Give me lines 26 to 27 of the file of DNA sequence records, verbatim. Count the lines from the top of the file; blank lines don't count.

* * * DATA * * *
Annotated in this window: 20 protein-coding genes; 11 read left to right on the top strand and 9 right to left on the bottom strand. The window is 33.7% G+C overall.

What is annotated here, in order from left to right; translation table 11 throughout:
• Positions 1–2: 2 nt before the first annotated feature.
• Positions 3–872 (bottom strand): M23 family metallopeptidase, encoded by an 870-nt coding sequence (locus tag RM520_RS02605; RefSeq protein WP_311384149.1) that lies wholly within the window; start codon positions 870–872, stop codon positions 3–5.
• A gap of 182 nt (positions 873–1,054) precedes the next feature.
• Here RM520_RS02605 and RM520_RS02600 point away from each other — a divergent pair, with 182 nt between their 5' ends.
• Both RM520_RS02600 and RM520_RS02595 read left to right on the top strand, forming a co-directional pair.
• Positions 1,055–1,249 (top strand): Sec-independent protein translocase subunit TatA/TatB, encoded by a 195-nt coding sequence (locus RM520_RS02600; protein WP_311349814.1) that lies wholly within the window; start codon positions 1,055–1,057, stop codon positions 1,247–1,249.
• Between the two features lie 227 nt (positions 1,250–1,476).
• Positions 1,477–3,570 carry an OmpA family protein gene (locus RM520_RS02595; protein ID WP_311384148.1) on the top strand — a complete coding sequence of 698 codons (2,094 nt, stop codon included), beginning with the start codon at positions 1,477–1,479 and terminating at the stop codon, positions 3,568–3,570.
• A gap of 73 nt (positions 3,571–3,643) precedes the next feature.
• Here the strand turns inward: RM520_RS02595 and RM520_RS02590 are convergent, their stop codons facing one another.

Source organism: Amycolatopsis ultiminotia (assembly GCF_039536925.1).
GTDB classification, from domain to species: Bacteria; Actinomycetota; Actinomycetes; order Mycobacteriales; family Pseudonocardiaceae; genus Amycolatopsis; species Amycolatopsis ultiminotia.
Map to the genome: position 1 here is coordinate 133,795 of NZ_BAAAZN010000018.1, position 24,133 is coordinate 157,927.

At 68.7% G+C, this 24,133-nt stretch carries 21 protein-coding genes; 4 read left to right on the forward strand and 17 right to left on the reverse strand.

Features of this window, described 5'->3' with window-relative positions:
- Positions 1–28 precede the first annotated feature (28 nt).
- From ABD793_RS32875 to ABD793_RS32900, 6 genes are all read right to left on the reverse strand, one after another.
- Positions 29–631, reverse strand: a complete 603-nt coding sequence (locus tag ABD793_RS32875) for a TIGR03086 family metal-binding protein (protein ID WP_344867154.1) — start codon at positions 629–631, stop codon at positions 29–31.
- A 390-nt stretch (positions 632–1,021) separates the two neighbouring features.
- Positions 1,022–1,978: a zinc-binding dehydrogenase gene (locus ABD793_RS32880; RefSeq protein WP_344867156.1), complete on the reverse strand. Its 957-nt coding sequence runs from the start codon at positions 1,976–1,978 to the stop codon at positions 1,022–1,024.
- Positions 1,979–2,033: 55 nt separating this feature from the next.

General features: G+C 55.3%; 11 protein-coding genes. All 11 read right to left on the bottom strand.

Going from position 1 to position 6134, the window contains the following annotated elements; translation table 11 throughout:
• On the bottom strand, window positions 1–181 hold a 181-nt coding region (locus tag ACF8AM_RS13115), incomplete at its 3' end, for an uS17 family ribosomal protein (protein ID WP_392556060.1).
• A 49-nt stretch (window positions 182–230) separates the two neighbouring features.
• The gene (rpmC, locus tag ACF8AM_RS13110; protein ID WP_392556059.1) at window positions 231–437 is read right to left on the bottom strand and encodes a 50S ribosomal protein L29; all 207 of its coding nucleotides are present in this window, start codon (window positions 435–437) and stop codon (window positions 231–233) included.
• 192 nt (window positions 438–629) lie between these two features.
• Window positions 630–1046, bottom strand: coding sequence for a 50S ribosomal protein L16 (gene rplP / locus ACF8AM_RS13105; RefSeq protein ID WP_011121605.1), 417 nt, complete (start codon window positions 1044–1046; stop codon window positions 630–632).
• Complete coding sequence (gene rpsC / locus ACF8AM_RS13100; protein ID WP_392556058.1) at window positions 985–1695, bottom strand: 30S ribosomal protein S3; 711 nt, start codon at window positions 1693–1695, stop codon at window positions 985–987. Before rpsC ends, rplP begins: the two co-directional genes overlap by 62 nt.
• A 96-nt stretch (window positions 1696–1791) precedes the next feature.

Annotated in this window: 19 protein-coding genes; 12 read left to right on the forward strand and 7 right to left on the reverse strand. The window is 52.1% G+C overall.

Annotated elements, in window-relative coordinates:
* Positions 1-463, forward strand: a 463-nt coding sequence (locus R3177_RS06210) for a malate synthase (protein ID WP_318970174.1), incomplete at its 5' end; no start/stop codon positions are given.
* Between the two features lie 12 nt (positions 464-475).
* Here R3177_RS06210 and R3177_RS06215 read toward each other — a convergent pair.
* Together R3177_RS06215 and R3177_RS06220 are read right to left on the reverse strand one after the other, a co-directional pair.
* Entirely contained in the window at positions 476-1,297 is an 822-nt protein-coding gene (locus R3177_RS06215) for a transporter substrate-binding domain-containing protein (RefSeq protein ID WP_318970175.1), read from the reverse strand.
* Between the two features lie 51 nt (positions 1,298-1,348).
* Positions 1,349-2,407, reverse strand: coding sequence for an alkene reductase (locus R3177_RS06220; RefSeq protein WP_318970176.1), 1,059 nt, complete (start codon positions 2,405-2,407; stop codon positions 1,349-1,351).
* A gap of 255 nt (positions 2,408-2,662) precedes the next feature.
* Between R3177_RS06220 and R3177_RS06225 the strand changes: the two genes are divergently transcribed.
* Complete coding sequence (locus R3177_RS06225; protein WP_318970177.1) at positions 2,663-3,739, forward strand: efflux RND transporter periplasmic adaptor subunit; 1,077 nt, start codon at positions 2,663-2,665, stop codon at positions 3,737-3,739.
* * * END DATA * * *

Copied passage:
• On the bottom strand, window positions 1–181 hold a 181-nt coding region (locus tag ACF8AM_RS13115), incomplete at its 3' end, for an uS17 family ribosomal protein (protein ID WP_392556060.1).
• A 49-nt stretch (window positions 182–230) separates the two neighbouring features.